According to the invention there is provided a fluid atomizer comprising an atomizer nozzle having a discharge orifice communicating with a cavity in said nozzle of convergent axial section towards said discharge orifice, and a swirler insert snugly fitted in said cavity and having an axial section complementary thereto, said swirler insert being axially spaced from said discharge orifice to define between the smaller cross-sectional end of said swirler insert and said discharge orifice a swirl chamber forming part of said cavity, said swirler insert having a plurality of passages extending in and along its peripheral wall to provide for fluid flow, between the interfitting peripheral surfaces of said atomizer nozzle and said swirler insert, through said passages, each of said passages extending at its discharge end adjacent said swirl chamber in a direction generally tangential of said chamber, so that fluid emerging from said discharge end will flow in an axial direction generally following the peripheral surface of said swirl chamber and tangentially thereto.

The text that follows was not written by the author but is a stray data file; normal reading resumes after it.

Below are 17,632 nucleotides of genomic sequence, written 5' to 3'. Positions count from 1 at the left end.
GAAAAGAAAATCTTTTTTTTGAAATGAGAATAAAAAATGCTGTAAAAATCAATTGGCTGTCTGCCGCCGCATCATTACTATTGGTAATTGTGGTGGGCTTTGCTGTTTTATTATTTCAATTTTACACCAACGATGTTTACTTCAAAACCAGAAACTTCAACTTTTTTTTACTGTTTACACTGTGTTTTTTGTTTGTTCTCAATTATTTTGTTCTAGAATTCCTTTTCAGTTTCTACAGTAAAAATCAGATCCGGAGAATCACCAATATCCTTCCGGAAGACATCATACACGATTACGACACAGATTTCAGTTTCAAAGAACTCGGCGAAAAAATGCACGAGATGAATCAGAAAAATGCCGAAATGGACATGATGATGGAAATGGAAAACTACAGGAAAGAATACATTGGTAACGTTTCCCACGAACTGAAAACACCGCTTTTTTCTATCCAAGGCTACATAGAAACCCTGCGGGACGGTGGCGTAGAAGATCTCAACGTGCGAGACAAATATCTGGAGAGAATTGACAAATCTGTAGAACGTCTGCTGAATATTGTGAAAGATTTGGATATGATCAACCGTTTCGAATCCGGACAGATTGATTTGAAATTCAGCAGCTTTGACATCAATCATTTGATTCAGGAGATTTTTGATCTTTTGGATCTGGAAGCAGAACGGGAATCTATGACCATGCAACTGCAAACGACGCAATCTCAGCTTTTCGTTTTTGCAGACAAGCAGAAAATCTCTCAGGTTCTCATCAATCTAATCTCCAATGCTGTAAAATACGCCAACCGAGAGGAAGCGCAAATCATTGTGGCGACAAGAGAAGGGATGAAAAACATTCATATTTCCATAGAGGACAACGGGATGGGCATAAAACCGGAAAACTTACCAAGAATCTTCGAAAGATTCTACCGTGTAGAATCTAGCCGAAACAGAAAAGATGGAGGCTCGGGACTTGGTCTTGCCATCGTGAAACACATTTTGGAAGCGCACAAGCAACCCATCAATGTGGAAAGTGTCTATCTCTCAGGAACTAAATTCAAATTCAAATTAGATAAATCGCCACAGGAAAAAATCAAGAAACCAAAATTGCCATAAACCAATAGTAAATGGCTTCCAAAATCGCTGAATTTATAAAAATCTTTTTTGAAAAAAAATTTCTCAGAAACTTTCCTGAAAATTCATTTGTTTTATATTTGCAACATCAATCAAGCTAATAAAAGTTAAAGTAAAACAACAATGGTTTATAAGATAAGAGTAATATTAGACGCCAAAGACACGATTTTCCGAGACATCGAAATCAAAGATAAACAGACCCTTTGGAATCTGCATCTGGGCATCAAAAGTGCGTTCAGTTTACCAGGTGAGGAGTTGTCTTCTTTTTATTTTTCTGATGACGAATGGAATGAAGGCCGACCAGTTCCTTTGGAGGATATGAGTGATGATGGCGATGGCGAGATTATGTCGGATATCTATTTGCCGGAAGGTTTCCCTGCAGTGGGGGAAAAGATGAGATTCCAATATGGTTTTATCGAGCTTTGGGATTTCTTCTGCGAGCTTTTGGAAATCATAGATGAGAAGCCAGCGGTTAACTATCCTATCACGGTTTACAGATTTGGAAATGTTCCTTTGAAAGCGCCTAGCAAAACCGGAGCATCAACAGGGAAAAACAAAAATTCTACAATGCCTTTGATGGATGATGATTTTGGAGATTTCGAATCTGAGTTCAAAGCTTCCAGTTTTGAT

In order that the invention may be well understood there will now be described some embodiments thereof, given by way of example only, reference being had to the accompanying drawings, in which:

FIG. 1 is a cross sectional side elevation of a fluid atomizer assembly;

FIG. 2 is a cross sectional side elevation of an atomizer nozzle for said fluid atomizer assembly;

FIG. 3 is a side elevation of a swirler insert completing said fluid atomizer assembly;

FIG. 4 is a front elevation of the same swirler insert;

FIGS. 5, 6 and 7 are side elevations of three alternative swirler inserts, only one fluid passage being shown for ease of illustration, although it is to be understood that a plurality of such passages would be provided;

FIG. 8 is a front elevation of a further alternative swirler insert;

FIG 9 is a cross sectional side elevation of the fluid atomizer assembly, shown in FIG. I, mounted in a conventional fluid spray tube; and

FIG. 10 is a cross sectional side elevation of the fluid atomizer assembly, shown in FIG. I, mounted in a conventional fluid spray tube with provision for the return of fluid from the atomizer assembly.

The fluid atomizer assembly is primarily intended, for incorporation in an oil fuel burner suitable for use in a steam generating boiler or in any other application where the fluid has to be sprayed in the form of finely divided droplets evenly dispersed.